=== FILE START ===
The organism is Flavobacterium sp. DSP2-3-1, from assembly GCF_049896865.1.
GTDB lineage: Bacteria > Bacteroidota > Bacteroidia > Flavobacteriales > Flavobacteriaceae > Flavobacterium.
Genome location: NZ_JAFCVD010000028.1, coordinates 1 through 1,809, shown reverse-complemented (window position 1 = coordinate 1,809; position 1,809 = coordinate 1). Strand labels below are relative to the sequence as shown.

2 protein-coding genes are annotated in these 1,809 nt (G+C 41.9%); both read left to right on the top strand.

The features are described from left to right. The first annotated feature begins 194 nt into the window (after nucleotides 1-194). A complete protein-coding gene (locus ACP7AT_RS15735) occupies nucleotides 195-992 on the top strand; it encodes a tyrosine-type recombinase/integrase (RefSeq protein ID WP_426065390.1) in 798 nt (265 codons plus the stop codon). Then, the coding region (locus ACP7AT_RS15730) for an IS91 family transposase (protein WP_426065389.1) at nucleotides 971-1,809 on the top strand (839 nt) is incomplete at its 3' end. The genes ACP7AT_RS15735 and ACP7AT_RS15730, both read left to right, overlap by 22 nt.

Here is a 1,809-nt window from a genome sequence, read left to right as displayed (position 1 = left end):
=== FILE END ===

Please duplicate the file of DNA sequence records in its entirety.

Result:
The organism is Flavobacterium sp. DSP2-3-1, from assembly GCF_049896865.1.
GTDB lineage: Bacteria > Bacteroidota > Bacteroidia > Flavobacteriales > Flavobacteriaceae > Flavobacterium.
Genome location: NZ_JAFCVD010000028.1, coordinates 1 through 1,809, shown reverse-complemented (window position 1 = coordinate 1,809; position 1,809 = coordinate 1). Strand labels below are relative to the sequence as shown.

2 protein-coding genes are annotated in these 1,809 nt (G+C 41.9%); both read left to right on the top strand.

The features are described from left to right. The first annotated feature begins 194 nt into the window (after nucleotides 1-194). A complete protein-coding gene (locus ACP7AT_RS15735) occupies nucleotides 195-992 on the top strand; it encodes a tyrosine-type recombinase/integrase (RefSeq protein ID WP_426065390.1) in 798 nt (265 codons plus the stop codon). Then, the coding region (locus ACP7AT_RS15730) for an IS91 family transposase (protein WP_426065389.1) at nucleotides 971-1,809 on the top strand (839 nt) is incomplete at its 3' end. The genes ACP7AT_RS15735 and ACP7AT_RS15730, both read left to right, overlap by 22 nt.

Here is a 1,809-nt window from a genome sequence, read left to right as displayed (position 1 = left end):